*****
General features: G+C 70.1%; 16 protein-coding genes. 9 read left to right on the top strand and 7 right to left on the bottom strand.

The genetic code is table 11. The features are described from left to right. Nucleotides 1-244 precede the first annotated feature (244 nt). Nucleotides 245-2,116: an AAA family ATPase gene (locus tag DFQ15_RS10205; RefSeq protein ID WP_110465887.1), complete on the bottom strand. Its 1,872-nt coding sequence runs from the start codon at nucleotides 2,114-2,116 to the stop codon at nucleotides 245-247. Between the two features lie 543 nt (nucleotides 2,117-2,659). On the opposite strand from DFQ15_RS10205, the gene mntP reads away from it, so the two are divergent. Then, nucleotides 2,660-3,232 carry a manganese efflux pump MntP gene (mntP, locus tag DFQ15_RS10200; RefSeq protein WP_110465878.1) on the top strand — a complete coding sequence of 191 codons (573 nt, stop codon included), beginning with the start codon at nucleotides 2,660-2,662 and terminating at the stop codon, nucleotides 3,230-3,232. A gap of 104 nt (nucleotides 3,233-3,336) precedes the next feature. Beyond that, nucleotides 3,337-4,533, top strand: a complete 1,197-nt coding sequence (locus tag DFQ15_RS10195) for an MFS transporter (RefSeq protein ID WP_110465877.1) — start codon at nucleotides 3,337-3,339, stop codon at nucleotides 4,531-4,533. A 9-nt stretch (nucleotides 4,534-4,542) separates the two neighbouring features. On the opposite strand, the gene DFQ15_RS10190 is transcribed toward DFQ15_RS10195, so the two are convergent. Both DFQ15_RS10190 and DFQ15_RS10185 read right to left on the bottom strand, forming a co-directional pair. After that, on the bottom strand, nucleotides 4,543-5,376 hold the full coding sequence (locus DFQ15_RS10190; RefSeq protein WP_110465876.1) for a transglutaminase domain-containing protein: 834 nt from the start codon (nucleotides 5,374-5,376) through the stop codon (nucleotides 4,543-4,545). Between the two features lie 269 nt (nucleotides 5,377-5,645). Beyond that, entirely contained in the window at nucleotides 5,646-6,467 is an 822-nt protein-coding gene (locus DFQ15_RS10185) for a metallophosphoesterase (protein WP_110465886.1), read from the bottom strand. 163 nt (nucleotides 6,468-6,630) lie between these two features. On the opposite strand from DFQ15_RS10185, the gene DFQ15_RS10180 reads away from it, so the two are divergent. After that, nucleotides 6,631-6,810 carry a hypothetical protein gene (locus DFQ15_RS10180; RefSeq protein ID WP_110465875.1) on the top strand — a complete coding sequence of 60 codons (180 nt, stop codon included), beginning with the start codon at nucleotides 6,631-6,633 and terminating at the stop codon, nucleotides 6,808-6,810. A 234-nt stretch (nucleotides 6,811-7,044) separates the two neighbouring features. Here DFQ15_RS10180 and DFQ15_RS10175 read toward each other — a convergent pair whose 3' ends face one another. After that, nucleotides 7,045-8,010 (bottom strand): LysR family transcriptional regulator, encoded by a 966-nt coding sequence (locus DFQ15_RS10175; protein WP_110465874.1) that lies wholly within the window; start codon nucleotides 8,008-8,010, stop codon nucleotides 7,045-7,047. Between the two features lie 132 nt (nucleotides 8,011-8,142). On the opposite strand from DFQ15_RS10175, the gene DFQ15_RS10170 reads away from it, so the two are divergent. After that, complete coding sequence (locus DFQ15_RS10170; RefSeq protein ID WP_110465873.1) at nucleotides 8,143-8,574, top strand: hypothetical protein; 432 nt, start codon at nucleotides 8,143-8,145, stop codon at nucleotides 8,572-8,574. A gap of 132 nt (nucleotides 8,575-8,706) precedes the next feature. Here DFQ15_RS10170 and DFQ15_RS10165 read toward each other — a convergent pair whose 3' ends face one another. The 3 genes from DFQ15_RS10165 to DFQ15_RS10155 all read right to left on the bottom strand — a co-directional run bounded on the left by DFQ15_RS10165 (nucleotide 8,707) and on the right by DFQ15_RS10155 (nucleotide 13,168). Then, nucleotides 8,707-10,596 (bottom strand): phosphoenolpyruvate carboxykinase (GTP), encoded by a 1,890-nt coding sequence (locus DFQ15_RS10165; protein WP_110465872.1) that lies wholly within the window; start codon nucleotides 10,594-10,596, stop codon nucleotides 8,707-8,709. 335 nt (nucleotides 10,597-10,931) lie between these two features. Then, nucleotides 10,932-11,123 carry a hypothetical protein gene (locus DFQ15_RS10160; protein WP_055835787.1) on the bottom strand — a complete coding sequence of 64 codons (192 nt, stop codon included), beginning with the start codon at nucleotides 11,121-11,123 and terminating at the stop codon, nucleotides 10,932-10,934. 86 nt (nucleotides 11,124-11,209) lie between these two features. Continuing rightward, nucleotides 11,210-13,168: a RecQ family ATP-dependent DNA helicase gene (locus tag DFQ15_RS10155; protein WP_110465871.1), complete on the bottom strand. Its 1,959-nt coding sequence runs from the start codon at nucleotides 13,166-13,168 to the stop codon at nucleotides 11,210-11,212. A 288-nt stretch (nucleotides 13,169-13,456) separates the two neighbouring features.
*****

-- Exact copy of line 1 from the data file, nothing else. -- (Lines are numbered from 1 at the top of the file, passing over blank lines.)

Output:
General features: G+C 70.1%; 16 protein-coding genes. 9 read left to right on the top strand and 7 right to left on the bottom strand.